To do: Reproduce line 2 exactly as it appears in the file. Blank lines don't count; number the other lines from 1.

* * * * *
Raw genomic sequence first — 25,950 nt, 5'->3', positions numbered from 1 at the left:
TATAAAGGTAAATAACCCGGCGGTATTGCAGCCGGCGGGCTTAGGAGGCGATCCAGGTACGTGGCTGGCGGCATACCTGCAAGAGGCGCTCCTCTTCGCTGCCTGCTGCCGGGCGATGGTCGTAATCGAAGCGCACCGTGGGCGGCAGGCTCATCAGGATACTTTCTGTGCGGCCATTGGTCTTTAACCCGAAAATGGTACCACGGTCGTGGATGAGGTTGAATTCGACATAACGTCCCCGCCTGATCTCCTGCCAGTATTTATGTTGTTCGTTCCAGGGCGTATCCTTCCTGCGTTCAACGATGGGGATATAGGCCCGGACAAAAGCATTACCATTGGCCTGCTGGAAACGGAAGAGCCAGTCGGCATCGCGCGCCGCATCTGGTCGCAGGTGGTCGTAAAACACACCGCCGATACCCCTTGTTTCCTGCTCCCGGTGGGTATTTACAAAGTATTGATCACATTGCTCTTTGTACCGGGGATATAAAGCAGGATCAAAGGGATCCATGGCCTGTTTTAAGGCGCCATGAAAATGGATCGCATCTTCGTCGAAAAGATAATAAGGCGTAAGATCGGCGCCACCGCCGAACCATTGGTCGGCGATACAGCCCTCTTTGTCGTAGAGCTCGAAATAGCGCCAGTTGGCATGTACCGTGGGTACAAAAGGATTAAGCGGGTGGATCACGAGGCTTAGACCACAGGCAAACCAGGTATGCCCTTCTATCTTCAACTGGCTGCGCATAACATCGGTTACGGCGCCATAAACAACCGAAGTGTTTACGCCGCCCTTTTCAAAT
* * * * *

TATAAAGGTAAATAACCCGGCGGTATTGCAGCCGGCGGGCTTAGGAGGCGATCCAGGTACGTGGCTGGCGGCATACCTGCAAGAGGCGCTCCTCTTCGCTGCCTGCTGCCGGGCGATGGTCGTAATCGAAGCGCACCGTGGGCGGCAGGCTCATCAGGATACTTTCTGTGCGGCCATTGGTCTTTAACCCGAAAATGGTACCACGGTCGTGGATGAGGTTGAATTCGACATAACGTCCCCGCCTGATCTCCTGCCAGTATTTATGTTGTTCGTTCCAGGGCGTATCCTTCCTGCGTTCAACGATGGGGATATAGGCCCGGACAAAAGCATTACCATTGGCCTGCTGGAAACGGAAGAGCCAGTCGGCATCGCGCGCCGCATCTGGTCGCAGGTGGTCGTAAAACACACCGCCGATACCCCTTGTTTCCTGCTCCCGGTGGGTATTTACAAAGTATTGATCACATTGCTCTTTGTACCGGGGATATAAAGCAGGATCAAAGGGATCCATGGCCTGTTTTAAGGCGCCATGAAAATGGATCGCATCTTCGTCGAAAAGATAATAAGGCGTAAGATCGGCGCCACCGCCGAACCATTGGTCGGCGATACAGCCCTCTTTGTCGTAGAGCTCGAAATAGCGCCAGTTGGCATGTACCGTGGGTACAAAAGGATTAAGCGGGTGGATCACGAGGCTTAGACCACAGGCAAACCAGGTATGCCCTTCTATCTTCAACTGGCTGCGCATAACATCGGTTACGGCGCCATAAACAACCGAAGTGTTTACGCCGCCCTTTTCAAAT